14. I believe that it is much more unusual to learn to swim in Britain, at least back then, than it is in the States and Canada. North America has , besides all the ocean ports, an abundance of rivers and lakes. It is quite a normal thing, even in some ways a safety precaution, for parents to make sure their kids have swimming lessons, or at least learn to swim somehow, even if it's just to dog paddle. However, from my ( admittedly limited) knowledge of English customs in the 20th century, I think it would have been exceptional for someone of Pinkie's social status and class to hav
  15. I hope you're not saying I'm lacking in intuition, merely because I did not have an "inkling" of what you were saying re. your criticisms about Brighton Rock. I would venture to say I'm at least as intuitive as the next person. I just did not find the film to have the qualities that repelled you so much. But, to repeat what I said earlier, that's ok, we all respond to movies differently, our reactions to them are very individual and personal. I'm not faulting you for the reaction you had to B.R., I'm just saying I had a different response. I don't think that makes me unintuitive .
  16. Interesting. I read Confederacy of Dunces, but I really had to force myself to finish it. I know it's supposed to be hilarious, but sorry, it didn't make me laugh or even smile. Maybe part of the problem was I couldn't stand the main character, I just found him irritating and obnoxious. I guess his dysfunctional personality is supposed to be funny, but I just thought it was infuriating and sad. I did like the New Orleans setting, though. Novels -- many of them not even noir novels ! , Shakespeare, baseball,...all these off-topic discussions must be driving Katie crazy !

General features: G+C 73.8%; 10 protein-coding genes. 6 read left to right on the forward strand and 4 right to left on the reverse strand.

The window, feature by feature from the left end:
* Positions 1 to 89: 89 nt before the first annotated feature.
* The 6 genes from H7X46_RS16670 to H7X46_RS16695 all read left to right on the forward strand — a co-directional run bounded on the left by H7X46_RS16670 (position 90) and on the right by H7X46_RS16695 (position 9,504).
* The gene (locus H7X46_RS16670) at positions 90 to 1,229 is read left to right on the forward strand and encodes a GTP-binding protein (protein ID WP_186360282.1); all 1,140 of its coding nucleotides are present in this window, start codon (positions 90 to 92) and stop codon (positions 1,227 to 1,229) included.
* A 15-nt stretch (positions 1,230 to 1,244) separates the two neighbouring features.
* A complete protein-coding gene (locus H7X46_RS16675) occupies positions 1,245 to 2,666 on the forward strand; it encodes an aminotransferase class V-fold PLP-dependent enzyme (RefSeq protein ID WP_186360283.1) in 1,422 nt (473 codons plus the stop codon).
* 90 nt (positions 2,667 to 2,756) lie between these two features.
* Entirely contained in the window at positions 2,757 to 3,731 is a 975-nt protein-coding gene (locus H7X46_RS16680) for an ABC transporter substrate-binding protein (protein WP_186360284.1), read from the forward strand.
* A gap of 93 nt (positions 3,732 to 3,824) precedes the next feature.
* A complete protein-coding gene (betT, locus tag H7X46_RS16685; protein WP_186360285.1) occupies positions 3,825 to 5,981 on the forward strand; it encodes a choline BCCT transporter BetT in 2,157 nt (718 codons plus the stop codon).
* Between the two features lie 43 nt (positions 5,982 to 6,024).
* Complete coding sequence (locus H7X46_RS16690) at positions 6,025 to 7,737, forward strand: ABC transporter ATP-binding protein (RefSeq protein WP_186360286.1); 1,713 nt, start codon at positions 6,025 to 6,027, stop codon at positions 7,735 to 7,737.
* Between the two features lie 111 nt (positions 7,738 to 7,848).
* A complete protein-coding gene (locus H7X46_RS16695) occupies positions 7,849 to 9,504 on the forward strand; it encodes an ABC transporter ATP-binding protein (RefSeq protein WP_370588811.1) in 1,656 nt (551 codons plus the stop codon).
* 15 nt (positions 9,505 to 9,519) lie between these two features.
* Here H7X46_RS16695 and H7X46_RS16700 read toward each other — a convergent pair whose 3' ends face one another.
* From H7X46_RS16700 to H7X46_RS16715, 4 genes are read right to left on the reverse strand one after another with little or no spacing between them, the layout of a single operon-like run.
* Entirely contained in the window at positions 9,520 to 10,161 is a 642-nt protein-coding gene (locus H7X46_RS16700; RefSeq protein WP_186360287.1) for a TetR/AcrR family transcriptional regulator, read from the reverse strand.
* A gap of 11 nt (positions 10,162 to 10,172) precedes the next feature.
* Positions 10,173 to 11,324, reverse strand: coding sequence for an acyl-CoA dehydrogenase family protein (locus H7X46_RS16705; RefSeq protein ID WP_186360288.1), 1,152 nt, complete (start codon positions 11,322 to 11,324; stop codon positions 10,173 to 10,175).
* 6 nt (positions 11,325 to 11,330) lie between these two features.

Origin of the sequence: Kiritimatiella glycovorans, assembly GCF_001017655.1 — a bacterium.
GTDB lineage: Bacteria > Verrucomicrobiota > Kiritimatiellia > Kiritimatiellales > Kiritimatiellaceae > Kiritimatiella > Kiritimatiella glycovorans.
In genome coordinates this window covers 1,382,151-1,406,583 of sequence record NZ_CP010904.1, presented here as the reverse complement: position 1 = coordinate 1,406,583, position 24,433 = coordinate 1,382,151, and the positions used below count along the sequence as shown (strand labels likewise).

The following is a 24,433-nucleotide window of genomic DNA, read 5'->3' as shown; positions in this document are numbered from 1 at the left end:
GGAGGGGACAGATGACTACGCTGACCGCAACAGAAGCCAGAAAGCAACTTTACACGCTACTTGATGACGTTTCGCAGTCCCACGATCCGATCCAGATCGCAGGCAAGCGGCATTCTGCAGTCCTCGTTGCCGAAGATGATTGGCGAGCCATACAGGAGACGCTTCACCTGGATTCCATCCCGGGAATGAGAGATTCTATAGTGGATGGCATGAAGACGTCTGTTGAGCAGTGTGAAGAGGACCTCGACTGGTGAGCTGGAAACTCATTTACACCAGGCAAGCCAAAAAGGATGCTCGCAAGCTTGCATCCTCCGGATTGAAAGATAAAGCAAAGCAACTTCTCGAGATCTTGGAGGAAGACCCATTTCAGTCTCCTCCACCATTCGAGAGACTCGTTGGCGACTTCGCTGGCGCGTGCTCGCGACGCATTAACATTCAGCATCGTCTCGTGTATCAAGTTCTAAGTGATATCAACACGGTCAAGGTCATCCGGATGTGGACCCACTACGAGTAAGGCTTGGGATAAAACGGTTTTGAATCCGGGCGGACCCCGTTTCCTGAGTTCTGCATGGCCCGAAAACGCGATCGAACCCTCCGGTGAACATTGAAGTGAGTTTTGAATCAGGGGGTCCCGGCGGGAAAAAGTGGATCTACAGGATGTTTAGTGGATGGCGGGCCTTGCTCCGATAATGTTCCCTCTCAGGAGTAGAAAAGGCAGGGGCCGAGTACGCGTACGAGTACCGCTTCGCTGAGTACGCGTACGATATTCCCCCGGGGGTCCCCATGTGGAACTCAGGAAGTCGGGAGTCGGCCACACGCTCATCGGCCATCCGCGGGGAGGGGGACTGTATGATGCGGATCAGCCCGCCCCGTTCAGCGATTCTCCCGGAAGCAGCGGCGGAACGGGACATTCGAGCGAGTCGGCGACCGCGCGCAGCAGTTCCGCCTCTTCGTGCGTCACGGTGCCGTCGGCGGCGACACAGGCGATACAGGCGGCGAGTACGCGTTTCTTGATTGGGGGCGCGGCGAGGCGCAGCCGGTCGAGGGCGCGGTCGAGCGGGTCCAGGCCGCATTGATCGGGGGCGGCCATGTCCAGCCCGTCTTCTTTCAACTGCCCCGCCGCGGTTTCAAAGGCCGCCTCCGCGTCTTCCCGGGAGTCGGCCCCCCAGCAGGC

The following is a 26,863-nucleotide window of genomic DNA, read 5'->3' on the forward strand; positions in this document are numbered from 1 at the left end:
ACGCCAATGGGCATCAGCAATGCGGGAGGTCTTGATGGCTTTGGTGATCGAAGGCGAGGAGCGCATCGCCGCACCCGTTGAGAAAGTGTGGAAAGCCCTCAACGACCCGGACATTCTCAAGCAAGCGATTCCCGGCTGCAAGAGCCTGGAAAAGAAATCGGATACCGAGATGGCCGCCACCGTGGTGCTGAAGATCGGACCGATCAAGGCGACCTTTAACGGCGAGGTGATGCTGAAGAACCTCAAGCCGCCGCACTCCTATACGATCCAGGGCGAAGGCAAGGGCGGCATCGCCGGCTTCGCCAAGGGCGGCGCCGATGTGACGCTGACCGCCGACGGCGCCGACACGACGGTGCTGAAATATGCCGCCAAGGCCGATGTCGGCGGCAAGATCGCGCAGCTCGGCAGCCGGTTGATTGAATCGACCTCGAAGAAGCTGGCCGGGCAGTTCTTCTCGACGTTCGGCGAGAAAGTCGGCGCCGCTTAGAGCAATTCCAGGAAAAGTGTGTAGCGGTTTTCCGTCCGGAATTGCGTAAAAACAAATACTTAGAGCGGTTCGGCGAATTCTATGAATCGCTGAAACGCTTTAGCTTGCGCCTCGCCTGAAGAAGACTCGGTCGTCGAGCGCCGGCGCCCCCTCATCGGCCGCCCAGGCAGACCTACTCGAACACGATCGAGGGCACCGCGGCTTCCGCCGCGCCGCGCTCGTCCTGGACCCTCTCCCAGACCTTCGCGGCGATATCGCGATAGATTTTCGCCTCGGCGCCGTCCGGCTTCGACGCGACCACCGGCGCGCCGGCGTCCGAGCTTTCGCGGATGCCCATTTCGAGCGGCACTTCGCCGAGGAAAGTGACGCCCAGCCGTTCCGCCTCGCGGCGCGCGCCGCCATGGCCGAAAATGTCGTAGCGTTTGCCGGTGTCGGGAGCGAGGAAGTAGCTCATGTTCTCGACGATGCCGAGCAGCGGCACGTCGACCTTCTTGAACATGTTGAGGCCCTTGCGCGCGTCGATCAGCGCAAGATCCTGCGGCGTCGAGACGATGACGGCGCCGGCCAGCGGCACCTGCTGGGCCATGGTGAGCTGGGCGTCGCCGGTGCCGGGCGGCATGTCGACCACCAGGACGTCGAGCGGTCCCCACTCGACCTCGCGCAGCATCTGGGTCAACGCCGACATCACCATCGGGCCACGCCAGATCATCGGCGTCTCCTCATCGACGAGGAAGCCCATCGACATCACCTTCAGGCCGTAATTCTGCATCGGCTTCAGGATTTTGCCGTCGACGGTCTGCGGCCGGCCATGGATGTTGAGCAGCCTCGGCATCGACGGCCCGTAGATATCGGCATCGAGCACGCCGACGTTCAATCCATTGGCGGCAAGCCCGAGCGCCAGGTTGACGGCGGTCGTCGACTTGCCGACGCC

17. Sorry, laffite, but no, I did not see what you meant, not even an inkling. The only thing you mentioned that I did understand why you'd have a problem with it was the almost incomprehensible cockney accents ( even though they were in Brighton, I think the spivs had all moved down to Brighton to pursue lower-hanging criminal fruit...). I don't think the film presented "relentless force" any more than a good many other noirs I've seen. But again, sometimes a movie just strikes us the wrong way, and that's that. It does sound as though you do like British films and tv show
  18. I believe it's Macbeth he quotes, it's when he first appears on the scene. But he actually quotes lines from Shakespeare every time you see him ( which isn't all that often, I think the guy has 2 or 3 scenes altogether ? ) I'm sorry you had such a negative response to Brighton Rock. I disagree with everything you said about it, I did not feel it was "hyper and affected", or "phony, forced, or rambunctious" at all. Still, full points for giving reasons why you didn't like it, rather than just saying, "I didn't like it". I think the other person here who felt that way about t